_66021231_godfrey.jpgGodfrey won an Oscar for his short Great in 1976

Godfrey was born in Australia, on 27 January 1921, but was educated in east London.

He began his professional career as a graphic artist working in advertising, before joining the innovative Larkin Studio in the early 1950s where he made his earliest cartoons.

In the mid-1950s, Godfrey joined up with Jeff Hale and Keith Learner, and later Nancy Hanna and Vera Linnecar, to form Biographic Films, making some of the first commercials for ITV.

But he sought to work outside the American tradition, characterised by Disney - and typically took a more unorthodox view, producing work such as The Do It Yourself Cartoon Kit (1961).

Kama Sutra

Working as Bob Godfrey Films, he cornered the market with his "adult animation" such as Henry 9 to 5 and Kama Sutra Rides Again, which earned him his first Oscar nomination - after it was entered for the awards by an American who bought the cartoon from him for £150.

It was closely followed by the Oscar-winning short Great, which satirised Victorian attitudes and the decline of the British Empire, won him the Academy Award and a Bafta in 1976.

"I'd been reading a book about Brunel so I asked British Lion, who backed Kama Sutra, if I could have some money to make a half-hour cartoon about a Victorian engineer," he told the Guardian in 2001.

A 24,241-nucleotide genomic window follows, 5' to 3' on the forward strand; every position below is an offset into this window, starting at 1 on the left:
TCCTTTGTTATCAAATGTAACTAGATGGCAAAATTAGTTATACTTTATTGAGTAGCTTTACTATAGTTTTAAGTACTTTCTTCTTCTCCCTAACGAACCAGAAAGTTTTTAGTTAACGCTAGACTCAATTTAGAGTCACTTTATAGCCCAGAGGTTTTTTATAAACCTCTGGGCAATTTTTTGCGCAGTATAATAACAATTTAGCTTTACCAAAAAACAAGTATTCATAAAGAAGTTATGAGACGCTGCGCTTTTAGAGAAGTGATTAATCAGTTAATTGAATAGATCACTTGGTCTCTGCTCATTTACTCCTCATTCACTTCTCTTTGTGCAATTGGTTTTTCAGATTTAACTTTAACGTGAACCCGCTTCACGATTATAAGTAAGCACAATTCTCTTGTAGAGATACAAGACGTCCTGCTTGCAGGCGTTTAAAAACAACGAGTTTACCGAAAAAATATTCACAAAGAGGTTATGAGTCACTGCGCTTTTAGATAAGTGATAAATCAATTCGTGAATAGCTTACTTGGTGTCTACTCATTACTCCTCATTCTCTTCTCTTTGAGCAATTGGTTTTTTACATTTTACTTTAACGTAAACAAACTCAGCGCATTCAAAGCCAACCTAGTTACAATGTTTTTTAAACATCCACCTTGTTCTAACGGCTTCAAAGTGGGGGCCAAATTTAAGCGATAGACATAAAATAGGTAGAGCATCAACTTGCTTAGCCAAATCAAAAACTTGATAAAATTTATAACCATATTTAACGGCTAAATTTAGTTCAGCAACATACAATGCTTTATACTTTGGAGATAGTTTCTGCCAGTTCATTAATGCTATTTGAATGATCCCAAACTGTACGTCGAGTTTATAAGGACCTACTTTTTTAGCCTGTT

"Yes, they said, here's £20,000. They'd have given me money to animate a toilet if I'd asked them."

_66026284_4kmzxrn2.jpgCustard the cat is among Godfrey's best-loved work

It was during this period of his life that he animated the children's classic Roobarb, created by Grange Calveley and narrated by Richard Briers, who died earlier this week.

The anarchic cartoon about a warring cat and dog, with its memorable theme tune and wobbly dog animation won a cult following, which continues today.

He collaborated once again with Calveley and Briers on 1976's Noah and Nelly in.... Skylark, returning successfully to children's TV with Henry's Cat in the early 1980s.

But he was at his happiest when he was pushing the boundaries of conventional animation, working alongside avant-garde stars such as Spike Milligan and Michael Bentine, hob-nobbing with the Beatles and, later, becoming an inspiration for a young Terry Gilliam.

Aardman Animations founder Peter Lord tweeted: "Ah! Dear old Bob Godfrey is no more. A great influence and inspiration to me and my generation of animators. Also a lovely bloke."

Godfrey continued to work on commercials and TV commissions into his early 80s, producing his last work, Channel 4's Millennium: The Musical, in 1999.

As a teacher of animation, he told the Guardian in 2001: "I teach the basics of animation, then it's up to the individual.

"Great illustrators don't always make great animators. I've known people who couldn't draw at all who were great animators. You can always spot the ones with real talent. They don't listen to you."

Edited by mjmooney